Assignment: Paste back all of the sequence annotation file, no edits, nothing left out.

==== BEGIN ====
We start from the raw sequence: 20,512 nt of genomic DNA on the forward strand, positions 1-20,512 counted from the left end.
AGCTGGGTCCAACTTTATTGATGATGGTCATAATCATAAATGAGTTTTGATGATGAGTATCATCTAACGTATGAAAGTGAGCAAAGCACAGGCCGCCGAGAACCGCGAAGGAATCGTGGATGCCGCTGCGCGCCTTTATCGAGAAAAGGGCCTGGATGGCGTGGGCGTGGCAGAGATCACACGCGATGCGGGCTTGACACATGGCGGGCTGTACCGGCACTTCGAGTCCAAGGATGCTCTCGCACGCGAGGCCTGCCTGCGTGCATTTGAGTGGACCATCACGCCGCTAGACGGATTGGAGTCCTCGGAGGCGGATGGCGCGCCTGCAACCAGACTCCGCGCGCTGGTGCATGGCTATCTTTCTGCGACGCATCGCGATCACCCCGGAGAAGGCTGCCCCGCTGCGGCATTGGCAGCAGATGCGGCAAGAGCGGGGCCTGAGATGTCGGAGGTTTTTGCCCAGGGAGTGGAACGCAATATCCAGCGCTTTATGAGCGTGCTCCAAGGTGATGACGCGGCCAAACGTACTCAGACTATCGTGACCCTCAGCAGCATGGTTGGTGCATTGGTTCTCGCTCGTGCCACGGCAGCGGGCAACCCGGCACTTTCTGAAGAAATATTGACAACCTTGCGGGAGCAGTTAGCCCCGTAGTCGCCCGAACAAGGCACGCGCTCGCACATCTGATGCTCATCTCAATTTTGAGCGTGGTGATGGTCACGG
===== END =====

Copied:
We start from the raw sequence: 20,512 nt of genomic DNA on the forward strand, positions 1-20,512 counted from the left end.
AGCTGGGTCCAACTTTATTGATGATGGTCATAATCATAAATGAGTTTTGATGATGAGTATCATCTAACGTATGAAAGTGAGCAAAGCACAGGCCGCCGAGAACCGCGAAGGAATCGTGGATGCCGCTGCGCGCCTTTATCGAGAAAAGGGCCTGGATGGCGTGGGCGTGGCAGAGATCACACGCGATGCGGGCTTGACACATGGCGGGCTGTACCGGCACTTCGAGTCCAAGGATGCTCTCGCACGCGAGGCCTGCCTGCGTGCATTTGAGTGGACCATCACGCCGCTAGACGGATTGGAGTCCTCGGAGGCGGATGGCGCGCCTGCAACCAGACTCCGCGCGCTGGTGCATGGCTATCTTTCTGCGACGCATCGCGATCACCCCGGAGAAGGCTGCCCCGCTGCGGCATTGGCAGCAGATGCGGCAAGAGCGGGGCCTGAGATGTCGGAGGTTTTTGCCCAGGGAGTGGAACGCAATATCCAGCGCTTTATGAGCGTGCTCCAAGGTGATGACGCGGCCAAACGTACTCAGACTATCGTGACCCTCAGCAGCATGGTTGGTGCATTGGTTCTCGCTCGTGCCACGGCAGCGGGCAACCCGGCACTTTCTGAAGAAATATTGACAACCTTGCGGGAGCAGTTAGCCCCGTAGTCGCCCGAACAAGGCACGCGCTCGCACATCTGATGCTCATCTCAATTTTGAGCGTGGTGATGGTCACGG